Wednesday, 29 January 2014

Growth yes but productivity has fallen

You would think that economic growth would be accompanied by increased productivity. This has been the case in all previous recoveries from recession. Output per man hour worked increases. But this time the government wants us to believe we are well on the way to recovery. We need to be cautious.

Unemployment is falling. More people are in work. But more people are working part-time on low wages. More people are working for wages that don't meet the cost of living. Furthermore, output per man hour worked is falling and not rising. Productivity is falling. This should ring alarm bells for the government and provides ample room for Labour's attack on rising living costs.

The percentage of workers working part time has increased as has the percentage with more than one job. These are signs of a changed economy and a changed workforce. 






Tuesday, 28 January 2014

Sad News that Pete Seeger has died.

Sad news that the folk singer and songwriter Pete Seeger has died aged 94. He had a long life and influenced many. He certainly influenced me. I used to sing his songs with my friends back in the 1960s. Even more than Bob Dylan, he epitomized the protest song and inspired us to an idealism which has long since been sidelined in the modern politics of dancing in a pin head.

Recalling his songs such as If I Had a Hammer brings a tear to my eye. If only we could bring this idealistic view of justice back. Now we live in the age of greed rather than social justice. Pete Seeger hammered out his warning all over the land. It is time we heeded it. Rest in Peace Pete Seeger and thank you for your songs and your inspiration.

Friday, 24 January 2014

Small size in early pregnancy linked to poor heart health later in life

Poor growth in the first three months of pregnancy is associated with a range of cardiovascular risk factors in childhood, finds a study published on bmj.com today.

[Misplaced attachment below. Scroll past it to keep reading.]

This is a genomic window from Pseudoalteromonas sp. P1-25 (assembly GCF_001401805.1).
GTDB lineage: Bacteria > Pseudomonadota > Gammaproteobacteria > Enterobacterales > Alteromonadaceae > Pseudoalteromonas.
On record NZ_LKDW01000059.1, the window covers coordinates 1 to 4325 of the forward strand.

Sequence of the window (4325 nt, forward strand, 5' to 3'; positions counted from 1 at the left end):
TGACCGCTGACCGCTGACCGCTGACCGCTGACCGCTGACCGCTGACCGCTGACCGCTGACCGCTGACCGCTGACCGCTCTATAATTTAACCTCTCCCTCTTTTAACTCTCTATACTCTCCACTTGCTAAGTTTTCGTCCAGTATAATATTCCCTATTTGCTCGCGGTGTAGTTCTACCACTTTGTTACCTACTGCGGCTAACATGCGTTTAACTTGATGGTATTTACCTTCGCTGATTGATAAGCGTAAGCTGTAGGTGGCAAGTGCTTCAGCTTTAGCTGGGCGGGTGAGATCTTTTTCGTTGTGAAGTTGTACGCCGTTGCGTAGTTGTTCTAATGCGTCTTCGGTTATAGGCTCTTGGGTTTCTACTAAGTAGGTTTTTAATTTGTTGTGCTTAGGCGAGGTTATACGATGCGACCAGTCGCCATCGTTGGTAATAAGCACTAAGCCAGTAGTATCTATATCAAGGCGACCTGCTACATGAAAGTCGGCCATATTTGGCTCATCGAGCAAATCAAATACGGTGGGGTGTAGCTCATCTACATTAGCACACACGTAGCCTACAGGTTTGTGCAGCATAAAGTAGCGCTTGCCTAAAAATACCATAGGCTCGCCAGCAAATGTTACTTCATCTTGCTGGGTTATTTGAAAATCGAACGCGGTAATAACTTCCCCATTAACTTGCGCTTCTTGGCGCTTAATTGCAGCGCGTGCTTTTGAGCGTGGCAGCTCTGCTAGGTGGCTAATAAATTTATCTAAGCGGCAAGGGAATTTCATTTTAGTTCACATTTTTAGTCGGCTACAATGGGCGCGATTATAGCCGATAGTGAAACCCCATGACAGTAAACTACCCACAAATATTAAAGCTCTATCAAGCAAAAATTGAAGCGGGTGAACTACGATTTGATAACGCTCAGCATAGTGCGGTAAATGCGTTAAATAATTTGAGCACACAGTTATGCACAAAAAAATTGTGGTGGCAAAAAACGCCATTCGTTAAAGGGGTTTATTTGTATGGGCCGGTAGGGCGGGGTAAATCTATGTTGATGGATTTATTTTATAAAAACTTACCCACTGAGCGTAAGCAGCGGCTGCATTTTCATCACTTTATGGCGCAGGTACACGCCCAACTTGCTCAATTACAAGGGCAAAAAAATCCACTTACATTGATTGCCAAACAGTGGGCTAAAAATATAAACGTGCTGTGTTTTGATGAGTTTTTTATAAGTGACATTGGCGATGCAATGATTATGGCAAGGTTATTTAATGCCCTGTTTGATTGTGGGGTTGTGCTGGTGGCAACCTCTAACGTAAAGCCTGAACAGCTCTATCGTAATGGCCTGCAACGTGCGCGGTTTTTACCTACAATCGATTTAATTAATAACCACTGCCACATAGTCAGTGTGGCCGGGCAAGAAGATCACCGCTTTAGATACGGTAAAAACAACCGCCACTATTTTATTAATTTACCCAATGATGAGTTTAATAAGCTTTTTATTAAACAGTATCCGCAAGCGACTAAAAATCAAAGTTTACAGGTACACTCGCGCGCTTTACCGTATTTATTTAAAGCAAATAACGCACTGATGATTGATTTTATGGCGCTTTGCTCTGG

The findings add to a growing body of evidence and suggest that the first trimester of pregnancy may be a critical period for cardiovascular health in later life.

The first trimester of pregnancy includes the ‘embryonic phase’ (a period of rapid development when the heart and other major organs start to form). So a team of researchers in the Netherlands decided to examine whether poor growth during this period is associated with cardiovascular risk in childhood.

The study involved 1,184 school age children with first trimester crown to rump length measurements (commonly used to estimate fetal age) whose mothers had a known first day of their last menstrual period and a regular cycle.

Several factors, such as mothers’ age, ethnicity, education, smoking status, body mass index and blood pressure were also recorded.

At around age six, children were assessed for cardiovascular risk factors, including body mass index, body fat distribution, blood pressure, cholesterol levels and insulin concentrations.

Using first trimester crown to rump length, the researchers split the group of fetuses into fifths. Compared with those in the highest fifth, those in the lowest fifth (the smallest fetuses) had, at age 6, significantly more total fat mass and android fat mass (fat stored around the abdomen), higher diastolic blood pressure and an adverse cholesterol profile.

First trimester growth restriction was also associated with an increased risk of clustering of these cardiovascular risk factors in childhood.

The authors acknowledge that some of their associations may have arisen by chance, but suggest that the first trimester might be a critical period for cardiovascular and metabolic function.

“Further studies are needed to identify the underlying causal biological mechanisms and long term consequences,” they add. Future strategies to improve cardiovascular health “may start from early pregnancy onwards or even before conception,” they conclude.

In an accompanying editorial, Professor Gordon Smith and Catherine Aiken from the University of Cambridge say despite some limitations, this study adds to a growing body of evidence that fetal growth restriction is associated with an increased risk of cardiovascular – and many other – diseases in later life.

But they add “we need a deeper understanding of the strength, nature and mechanisms of the reported associations before rushing to intervene.”

Monday, 20 January 2014

It Wasn't Always Late Summer

My first novel is out. It Wasn't Always Late Summer is a mystery/suspense story of Mary, a teenage mum living in a tower block on a 'broken' run down housing estate infested with prostitution and drugs, and Annie, a child whose life had been stolen a generation before and whose ghostly presence links the central characters in a thrilling conclusion.


Sunday, 5 January 2014

Sad News that Phil Everly has died

Sad news at the start of the new year with the passing of Phil Everly. The Everly Brothers were a major influence on early pop and rock. Their wonderful close harmonies set the standard with a string of hit singles in the 50s and 60s. There interpretations remain the standards of today. The Everly Brothers were simply legendary. So here is my tribute to them: